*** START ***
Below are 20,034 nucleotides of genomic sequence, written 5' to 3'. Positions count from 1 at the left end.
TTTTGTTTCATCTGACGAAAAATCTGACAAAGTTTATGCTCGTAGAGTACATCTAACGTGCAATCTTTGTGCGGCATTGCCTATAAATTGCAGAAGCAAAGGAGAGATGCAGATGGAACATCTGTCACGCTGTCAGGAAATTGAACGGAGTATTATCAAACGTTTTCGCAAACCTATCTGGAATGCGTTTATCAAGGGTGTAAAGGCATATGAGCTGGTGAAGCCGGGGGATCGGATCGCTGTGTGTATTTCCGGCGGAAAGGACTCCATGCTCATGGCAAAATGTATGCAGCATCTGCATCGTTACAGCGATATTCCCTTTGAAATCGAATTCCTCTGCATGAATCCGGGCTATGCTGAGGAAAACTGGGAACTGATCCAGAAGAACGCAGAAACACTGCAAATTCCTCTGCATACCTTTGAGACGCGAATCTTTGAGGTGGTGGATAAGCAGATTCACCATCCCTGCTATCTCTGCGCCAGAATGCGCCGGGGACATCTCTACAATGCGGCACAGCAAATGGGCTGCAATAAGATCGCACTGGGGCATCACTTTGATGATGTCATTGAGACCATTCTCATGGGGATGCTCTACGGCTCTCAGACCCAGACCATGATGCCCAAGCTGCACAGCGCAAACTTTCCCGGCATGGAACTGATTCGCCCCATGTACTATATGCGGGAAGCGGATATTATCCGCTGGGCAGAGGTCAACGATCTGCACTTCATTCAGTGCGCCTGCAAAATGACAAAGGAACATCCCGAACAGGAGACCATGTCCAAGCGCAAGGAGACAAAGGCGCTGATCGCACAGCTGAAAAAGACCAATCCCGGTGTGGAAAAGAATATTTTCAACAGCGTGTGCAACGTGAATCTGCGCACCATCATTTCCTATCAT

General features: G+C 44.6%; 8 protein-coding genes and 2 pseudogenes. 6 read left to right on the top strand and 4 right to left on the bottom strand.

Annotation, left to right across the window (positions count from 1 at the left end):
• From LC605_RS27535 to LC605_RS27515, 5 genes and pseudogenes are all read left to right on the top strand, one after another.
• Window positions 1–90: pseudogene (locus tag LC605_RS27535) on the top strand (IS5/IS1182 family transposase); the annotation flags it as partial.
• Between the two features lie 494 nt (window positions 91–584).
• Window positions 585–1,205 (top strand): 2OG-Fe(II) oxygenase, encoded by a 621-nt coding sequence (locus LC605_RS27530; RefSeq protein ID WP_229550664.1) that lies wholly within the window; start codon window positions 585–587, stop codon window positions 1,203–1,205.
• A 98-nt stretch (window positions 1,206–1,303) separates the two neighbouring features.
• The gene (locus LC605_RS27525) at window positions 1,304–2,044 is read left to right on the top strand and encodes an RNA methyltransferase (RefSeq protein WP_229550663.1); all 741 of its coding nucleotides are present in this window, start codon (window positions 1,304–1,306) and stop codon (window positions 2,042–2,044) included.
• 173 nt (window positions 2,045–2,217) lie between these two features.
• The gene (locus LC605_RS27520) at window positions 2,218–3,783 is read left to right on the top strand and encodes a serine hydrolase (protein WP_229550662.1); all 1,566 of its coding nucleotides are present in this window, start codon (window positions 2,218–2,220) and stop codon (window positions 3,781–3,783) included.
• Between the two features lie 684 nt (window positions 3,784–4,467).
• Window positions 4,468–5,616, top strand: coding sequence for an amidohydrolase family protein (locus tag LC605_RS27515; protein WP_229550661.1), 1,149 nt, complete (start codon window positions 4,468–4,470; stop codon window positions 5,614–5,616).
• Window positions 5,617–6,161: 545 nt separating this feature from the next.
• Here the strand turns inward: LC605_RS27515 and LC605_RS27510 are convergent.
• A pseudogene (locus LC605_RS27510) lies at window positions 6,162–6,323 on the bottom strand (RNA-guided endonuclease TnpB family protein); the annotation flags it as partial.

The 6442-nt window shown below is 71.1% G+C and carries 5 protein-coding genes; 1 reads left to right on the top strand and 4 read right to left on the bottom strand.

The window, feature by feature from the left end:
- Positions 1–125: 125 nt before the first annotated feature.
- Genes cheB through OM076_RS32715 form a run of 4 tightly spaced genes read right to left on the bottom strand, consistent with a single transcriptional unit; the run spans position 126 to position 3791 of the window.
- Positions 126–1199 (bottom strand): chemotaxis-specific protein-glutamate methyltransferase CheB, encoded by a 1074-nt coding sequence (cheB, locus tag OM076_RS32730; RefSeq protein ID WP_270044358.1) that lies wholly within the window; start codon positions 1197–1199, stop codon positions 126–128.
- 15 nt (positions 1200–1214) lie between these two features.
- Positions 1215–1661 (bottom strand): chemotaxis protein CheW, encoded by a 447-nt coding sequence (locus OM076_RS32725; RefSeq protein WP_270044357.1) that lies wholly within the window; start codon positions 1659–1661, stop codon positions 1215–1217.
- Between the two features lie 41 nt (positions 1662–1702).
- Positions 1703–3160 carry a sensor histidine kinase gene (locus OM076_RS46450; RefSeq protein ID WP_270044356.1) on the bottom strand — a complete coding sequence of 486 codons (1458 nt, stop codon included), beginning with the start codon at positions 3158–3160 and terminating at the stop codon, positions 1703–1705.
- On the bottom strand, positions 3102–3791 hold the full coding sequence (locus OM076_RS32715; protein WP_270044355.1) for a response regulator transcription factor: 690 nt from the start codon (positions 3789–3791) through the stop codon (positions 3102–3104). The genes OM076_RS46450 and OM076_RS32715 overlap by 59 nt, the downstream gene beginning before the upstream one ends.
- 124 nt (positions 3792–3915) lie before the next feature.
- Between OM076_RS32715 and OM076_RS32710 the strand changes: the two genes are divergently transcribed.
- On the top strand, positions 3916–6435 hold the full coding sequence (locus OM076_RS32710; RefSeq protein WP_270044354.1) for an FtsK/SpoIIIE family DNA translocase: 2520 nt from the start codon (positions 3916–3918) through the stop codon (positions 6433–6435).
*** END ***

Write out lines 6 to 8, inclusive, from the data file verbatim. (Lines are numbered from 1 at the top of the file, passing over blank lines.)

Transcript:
• Window positions 1–90: pseudogene (locus tag LC605_RS27535) on the top strand (IS5/IS1182 family transposase); the annotation flags it as partial.
• Between the two features lie 494 nt (window positions 91–584).
• Window positions 585–1,205 (top strand): 2OG-Fe(II) oxygenase, encoded by a 621-nt coding sequence (locus LC605_RS27530; RefSeq protein ID WP_229550664.1) that lies wholly within the window; start codon window positions 585–587, stop codon window positions 1,203–1,205.